The man standing between dugongs and extinction
Dugongs are unusual creatures. The world’s only vegetarian marine mammal is enormous, gentle – and on the brink of extinction in East Africa. But it’s not their curious nature or scarceness that drew Dr Vic Cockcroft to the species. It was their beauty. When he first encountered dugongs on the coast of Mozambique in 1991, he was so struck by their allure that he dedicated the rest of his life to studying them.
“I just had no words to describe how they interested me and their beauty,” he says. He went on to study them for many years, ultimately starting the Dugong Project in 2012. The collective runs research and protection programmes in Mozambique, Kenya and Tanzania, with Cockcroft coordinating operations from Plettenberg Bay. With estimates suggesting that fewer than 1000 of the dugong species Cockcroft studies are left alive off the coast of East Africa, this work has become vitally important. Dugongs live close to the shore, bringing them into contact with humans. That makes them vulnerable to capture and worse – and with females only reproducing every four to five years, the impact of losing even one dugong is massive. That’s why Cockcroft does what he does.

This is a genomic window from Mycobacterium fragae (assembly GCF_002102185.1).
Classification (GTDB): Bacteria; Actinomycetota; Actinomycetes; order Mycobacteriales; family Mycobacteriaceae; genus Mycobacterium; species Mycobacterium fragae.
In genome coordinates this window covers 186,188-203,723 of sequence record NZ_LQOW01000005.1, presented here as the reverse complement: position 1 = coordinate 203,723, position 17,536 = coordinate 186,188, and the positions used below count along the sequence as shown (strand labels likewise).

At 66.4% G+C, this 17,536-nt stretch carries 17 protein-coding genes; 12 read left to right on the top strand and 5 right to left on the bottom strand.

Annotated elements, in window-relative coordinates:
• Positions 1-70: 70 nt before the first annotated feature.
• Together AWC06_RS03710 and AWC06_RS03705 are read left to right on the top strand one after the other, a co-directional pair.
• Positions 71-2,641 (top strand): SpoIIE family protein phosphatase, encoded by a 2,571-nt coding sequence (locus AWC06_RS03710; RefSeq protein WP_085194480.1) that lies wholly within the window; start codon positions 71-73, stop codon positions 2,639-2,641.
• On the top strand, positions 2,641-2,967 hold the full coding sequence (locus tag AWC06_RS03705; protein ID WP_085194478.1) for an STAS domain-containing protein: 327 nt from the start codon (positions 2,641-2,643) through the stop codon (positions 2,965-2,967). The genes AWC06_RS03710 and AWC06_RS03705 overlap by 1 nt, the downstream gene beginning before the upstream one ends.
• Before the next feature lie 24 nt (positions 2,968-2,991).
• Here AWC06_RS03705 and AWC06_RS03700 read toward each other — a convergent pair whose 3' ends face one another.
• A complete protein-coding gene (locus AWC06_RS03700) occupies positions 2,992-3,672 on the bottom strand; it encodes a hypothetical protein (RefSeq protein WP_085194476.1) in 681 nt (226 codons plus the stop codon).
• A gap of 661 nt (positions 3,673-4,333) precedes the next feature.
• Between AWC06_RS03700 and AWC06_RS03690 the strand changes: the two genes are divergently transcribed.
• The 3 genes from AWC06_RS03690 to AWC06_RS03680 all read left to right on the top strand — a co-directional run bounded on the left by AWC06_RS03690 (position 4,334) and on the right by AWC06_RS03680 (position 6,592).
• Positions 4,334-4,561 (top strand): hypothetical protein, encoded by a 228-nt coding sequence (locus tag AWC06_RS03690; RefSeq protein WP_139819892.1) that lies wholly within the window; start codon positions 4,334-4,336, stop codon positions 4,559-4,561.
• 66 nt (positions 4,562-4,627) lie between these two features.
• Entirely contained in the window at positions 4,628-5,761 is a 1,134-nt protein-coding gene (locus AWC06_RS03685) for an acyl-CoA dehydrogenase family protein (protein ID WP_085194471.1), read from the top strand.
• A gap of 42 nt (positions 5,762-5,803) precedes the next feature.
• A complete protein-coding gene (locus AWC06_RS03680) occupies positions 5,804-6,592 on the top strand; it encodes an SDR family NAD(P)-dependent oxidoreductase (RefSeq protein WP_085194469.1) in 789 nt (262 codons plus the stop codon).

The unusual creatures have given the scientist purpose. From his base in South Africa he has found a way to make a difference, devoting his life to saving one of our planet’s most interesting creatures.
Photographs by Fergus Kennedy were used in the creation of this film.